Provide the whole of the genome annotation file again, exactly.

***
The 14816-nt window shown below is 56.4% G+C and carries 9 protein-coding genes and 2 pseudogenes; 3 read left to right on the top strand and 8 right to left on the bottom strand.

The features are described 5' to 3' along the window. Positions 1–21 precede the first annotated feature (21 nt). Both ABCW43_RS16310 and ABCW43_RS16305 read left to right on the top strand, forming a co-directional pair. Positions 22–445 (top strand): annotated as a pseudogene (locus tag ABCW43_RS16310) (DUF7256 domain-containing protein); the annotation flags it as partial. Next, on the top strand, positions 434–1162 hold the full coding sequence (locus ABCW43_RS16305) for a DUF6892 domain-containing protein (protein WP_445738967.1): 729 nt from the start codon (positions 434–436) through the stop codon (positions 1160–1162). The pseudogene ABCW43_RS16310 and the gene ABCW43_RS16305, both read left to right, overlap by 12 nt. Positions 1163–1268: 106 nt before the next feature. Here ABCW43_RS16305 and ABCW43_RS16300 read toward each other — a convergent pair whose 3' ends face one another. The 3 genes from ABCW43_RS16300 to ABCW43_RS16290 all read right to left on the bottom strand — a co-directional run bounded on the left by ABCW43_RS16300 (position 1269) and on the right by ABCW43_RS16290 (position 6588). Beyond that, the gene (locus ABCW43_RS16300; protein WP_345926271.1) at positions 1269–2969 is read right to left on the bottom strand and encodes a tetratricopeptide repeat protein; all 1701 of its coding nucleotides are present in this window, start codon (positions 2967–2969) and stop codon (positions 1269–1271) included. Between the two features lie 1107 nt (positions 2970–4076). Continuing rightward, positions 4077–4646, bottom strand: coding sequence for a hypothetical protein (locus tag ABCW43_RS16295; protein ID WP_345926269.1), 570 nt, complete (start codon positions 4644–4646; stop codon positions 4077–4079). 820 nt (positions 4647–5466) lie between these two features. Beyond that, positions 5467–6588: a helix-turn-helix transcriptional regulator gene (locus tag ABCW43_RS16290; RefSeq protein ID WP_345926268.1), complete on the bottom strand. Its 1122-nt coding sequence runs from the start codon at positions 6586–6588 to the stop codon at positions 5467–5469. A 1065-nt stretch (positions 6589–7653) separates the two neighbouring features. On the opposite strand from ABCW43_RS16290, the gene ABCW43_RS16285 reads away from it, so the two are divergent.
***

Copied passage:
The 14816-nt window shown below is 56.4% G+C and carries 9 protein-coding genes and 2 pseudogenes; 3 read left to right on the top strand and 8 right to left on the bottom strand.

The features are described 5' to 3' along the window. Positions 1–21 precede the first annotated feature (21 nt). Both ABCW43_RS16310 and ABCW43_RS16305 read left to right on the top strand, forming a co-directional pair. Positions 22–445 (top strand): annotated as a pseudogene (locus tag ABCW43_RS16310) (DUF7256 domain-containing protein); the annotation flags it as partial. Next, on the top strand, positions 434–1162 hold the full coding sequence (locus ABCW43_RS16305) for a DUF6892 domain-containing protein (protein WP_445738967.1): 729 nt from the start codon (positions 434–436) through the stop codon (positions 1160–1162). The pseudogene ABCW43_RS16310 and the gene ABCW43_RS16305, both read left to right, overlap by 12 nt. Positions 1163–1268: 106 nt before the next feature. Here ABCW43_RS16305 and ABCW43_RS16300 read toward each other — a convergent pair whose 3' ends face one another. The 3 genes from ABCW43_RS16300 to ABCW43_RS16290 all read right to left on the bottom strand — a co-directional run bounded on the left by ABCW43_RS16300 (position 1269) and on the right by ABCW43_RS16290 (position 6588). Beyond that, the gene (locus ABCW43_RS16300; protein WP_345926271.1) at positions 1269–2969 is read right to left on the bottom strand and encodes a tetratricopeptide repeat protein; all 1701 of its coding nucleotides are present in this window, start codon (positions 2967–2969) and stop codon (positions 1269–1271) included. Between the two features lie 1107 nt (positions 2970–4076). Continuing rightward, positions 4077–4646, bottom strand: coding sequence for a hypothetical protein (locus tag ABCW43_RS16295; protein ID WP_345926269.1), 570 nt, complete (start codon positions 4644–4646; stop codon positions 4077–4079). 820 nt (positions 4647–5466) lie between these two features. Beyond that, positions 5467–6588: a helix-turn-helix transcriptional regulator gene (locus tag ABCW43_RS16290; RefSeq protein ID WP_345926268.1), complete on the bottom strand. Its 1122-nt coding sequence runs from the start codon at positions 6586–6588 to the stop codon at positions 5467–5469. A 1065-nt stretch (positions 6589–7653) separates the two neighbouring features. On the opposite strand from ABCW43_RS16290, the gene ABCW43_RS16285 reads away from it, so the two are divergent.